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David Little: Overview of the significance of fish-farming sector: challenges and opportunities
 

David Little: Overview of the significance of fish-farming sector: challenges and opportunities

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The presentation was part of the Brussels Development Briefing on the topic of fish-farming, organized by the Technical Centre for Agriculture (CTA), the European Commission, and the African, ...

The presentation was part of the Brussels Development Briefing on the topic of fish-farming, organized by the Technical Centre for Agriculture (CTA), the European Commission, and the African, Carribean, and Pacific (ACP) Secretariat on 3rd of July 2013 in Brussels.
More on: http://brusselsbriefings.net/

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    David Little: Overview of the significance of fish-farming sector: challenges and opportunities David Little: Overview of the significance of fish-farming sector: challenges and opportunities Presentation Transcript

    • Brussels Development Briefing n.32 Fish-farming the new driver of the blue economy? 3rd July 2013 http://brusselsbriefings.net Overview of the significance of the fish- farming sector: challenges and opportunities. David Little, University of Stirling
    • EU FP7 Funded Project No. 222889 (2009-2013) Overview of the significance of the fish-farming sector: challenges and opportunities African, Caribbean and Pacific -ACP- countries David Little Institute of Aquaculture University of Stirling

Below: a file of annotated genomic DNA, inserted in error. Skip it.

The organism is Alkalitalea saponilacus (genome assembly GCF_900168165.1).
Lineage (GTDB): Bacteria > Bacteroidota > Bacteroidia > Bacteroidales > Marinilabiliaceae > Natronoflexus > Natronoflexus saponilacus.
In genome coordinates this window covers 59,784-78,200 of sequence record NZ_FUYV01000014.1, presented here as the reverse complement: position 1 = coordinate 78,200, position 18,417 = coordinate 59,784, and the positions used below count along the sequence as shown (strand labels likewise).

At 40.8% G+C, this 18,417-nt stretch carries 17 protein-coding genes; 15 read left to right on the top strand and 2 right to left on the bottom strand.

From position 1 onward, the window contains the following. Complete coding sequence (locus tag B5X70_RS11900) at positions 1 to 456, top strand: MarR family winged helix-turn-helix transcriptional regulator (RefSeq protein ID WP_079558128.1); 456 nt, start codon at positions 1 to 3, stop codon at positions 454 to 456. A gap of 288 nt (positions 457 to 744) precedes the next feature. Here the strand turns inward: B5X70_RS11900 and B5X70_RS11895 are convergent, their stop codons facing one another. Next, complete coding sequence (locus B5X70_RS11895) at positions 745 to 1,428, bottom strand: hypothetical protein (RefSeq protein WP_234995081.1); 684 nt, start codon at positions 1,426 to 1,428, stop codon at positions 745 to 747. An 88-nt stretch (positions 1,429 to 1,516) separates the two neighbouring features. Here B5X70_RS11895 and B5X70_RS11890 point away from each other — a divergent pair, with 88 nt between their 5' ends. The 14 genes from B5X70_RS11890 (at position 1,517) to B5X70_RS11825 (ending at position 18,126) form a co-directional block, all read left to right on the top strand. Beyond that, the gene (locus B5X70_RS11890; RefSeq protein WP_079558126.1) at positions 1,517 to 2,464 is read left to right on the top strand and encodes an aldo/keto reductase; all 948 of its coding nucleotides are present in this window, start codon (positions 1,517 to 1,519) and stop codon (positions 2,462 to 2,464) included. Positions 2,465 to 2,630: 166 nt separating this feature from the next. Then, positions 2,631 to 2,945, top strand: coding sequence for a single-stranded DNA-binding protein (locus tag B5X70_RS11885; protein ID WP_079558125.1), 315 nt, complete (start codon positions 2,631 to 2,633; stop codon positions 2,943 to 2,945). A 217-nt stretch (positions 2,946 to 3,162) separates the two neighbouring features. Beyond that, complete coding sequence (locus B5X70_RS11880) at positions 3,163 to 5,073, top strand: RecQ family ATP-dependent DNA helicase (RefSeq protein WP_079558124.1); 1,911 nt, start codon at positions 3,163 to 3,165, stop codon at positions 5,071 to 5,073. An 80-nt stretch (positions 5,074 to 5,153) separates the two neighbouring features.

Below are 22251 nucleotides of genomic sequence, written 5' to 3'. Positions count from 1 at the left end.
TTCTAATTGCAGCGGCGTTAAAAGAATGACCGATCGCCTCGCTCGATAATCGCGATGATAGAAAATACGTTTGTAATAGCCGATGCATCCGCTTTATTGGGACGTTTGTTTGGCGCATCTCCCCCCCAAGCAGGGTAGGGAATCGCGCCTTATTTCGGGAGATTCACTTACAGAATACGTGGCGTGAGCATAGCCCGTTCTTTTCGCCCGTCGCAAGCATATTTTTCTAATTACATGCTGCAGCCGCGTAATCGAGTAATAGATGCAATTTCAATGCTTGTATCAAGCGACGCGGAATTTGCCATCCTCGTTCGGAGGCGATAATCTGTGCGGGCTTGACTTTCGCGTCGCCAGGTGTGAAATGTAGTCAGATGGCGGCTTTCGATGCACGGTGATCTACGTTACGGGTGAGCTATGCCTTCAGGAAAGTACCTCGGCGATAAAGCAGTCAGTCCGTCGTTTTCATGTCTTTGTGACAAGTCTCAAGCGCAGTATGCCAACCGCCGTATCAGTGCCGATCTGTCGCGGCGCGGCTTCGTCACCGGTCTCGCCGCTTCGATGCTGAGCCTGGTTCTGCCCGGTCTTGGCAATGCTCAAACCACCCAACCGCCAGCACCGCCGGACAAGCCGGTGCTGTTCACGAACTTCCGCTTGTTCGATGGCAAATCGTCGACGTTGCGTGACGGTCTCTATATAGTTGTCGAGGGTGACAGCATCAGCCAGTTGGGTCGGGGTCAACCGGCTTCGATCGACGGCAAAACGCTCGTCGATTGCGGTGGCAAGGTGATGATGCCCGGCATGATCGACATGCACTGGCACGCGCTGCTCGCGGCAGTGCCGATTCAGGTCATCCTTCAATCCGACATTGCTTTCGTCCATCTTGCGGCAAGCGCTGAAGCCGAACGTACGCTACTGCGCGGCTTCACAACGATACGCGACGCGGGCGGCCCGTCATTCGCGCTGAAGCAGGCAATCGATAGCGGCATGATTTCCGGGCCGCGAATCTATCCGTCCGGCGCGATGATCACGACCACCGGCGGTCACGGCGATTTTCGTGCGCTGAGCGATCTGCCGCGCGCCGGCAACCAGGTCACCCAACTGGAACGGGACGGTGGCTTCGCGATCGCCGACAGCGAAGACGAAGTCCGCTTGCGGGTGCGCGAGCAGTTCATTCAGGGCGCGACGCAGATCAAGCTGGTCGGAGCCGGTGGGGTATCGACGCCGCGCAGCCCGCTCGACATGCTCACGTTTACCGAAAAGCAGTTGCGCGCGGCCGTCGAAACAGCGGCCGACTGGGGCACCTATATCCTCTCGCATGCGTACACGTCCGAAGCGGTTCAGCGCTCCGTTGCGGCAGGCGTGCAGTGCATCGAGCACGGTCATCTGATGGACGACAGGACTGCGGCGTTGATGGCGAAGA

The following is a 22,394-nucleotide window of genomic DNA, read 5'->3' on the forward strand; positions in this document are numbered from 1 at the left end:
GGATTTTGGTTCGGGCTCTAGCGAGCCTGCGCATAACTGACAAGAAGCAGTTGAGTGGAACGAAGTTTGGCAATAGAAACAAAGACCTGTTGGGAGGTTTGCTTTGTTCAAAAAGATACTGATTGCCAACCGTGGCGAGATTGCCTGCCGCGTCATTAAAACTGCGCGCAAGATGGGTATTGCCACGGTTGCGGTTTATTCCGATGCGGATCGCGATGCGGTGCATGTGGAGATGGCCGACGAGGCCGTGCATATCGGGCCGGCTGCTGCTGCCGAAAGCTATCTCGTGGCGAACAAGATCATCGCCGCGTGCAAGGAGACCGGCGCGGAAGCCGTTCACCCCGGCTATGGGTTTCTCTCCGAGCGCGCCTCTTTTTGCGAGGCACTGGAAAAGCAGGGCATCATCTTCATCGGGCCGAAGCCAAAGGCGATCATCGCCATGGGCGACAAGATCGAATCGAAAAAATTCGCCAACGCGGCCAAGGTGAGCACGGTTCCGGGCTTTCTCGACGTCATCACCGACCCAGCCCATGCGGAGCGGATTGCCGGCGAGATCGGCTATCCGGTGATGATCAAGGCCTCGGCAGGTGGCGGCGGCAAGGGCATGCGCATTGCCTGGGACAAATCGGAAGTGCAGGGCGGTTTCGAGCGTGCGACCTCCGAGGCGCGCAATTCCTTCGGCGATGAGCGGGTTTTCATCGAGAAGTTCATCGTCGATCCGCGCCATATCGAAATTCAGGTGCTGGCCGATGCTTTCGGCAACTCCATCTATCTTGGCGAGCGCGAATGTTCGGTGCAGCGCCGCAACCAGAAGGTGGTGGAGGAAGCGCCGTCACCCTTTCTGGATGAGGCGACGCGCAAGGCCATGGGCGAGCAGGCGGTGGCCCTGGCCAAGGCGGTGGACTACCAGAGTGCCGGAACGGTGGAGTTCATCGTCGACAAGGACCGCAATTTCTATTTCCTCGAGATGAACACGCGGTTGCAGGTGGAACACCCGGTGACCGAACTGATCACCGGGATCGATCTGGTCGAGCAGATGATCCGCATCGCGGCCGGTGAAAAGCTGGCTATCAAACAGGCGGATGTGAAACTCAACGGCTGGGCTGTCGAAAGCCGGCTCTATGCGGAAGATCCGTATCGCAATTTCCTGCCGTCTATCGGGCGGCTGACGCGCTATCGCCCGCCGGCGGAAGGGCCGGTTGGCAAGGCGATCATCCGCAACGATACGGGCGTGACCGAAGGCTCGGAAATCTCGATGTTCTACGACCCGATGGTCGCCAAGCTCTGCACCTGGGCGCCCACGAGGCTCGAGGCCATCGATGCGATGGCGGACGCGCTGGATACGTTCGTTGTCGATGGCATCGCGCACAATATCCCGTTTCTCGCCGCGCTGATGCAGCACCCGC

• Farming in water Photo Trevor Telfer Photo Andrew Shinn
    • CTAs agenda • CTA is committed to sustainable development, increasing prosperity and improving the wellbeing of agricultural and rural populations in ACP countries in a cost- effective and environmentally friendly manner • Small-holders, sustainable intensification
    • Relative contribution of aquaculture and capture fisheries to food fish consumption Capture Aquaculture FAO, 2012
    • Overview of global fisheries, including aquaculture http://www.unep.org/dewa/vitalwater/jpg/0314- fishcatch-EN.jpg
    • Fish consumption in terms of protein http://www.unep.org/dewa/vitalwater/articl e176.html
    • Production intensity Modified from FAO, 2012Mean data:2008-2010
    • Contributions to the economy Modified from FAO, 2012Mean data:2008-2010
    • Sector growth Modified from FAO, 2012Mean data:2008-2010 compared to 2003-2005
    • Rapid transformation • From domestic demand to global trade • Led by shrimp but now being followed by white fish species, pangasius and tilapia • Exotic or local species? Source FAO, 2010, modified by Zhang et al, 2012 Shrimp and tilapia in China
    • Export or local? Belton et al, 2011
    • Seafood –Number 1 exported commodity from developing countries FAO, 2012
    • A story of cities and deltas… • Rapid growth of urban settlement • Increasing demand for animal source foods • Comparative change to aquatic food as a commodity……….. • Transformation of land and water use on deltas towards value-added products • Growth in national, regional and international trade
    • ..from production to consumption
    • Urbanisation PHOTO. P.EDWARDS Aquaculture has often developed and been sustained nearer high centres of population…..
    • Urban aquaculture -Africa Clarias, Abuja,Nigeria Photo AtandeTunde Tilapia, Lake Volta, Ghana Photo Will Leschen
    • Aquaculture development or aquaculture for development Belton and Little, 2011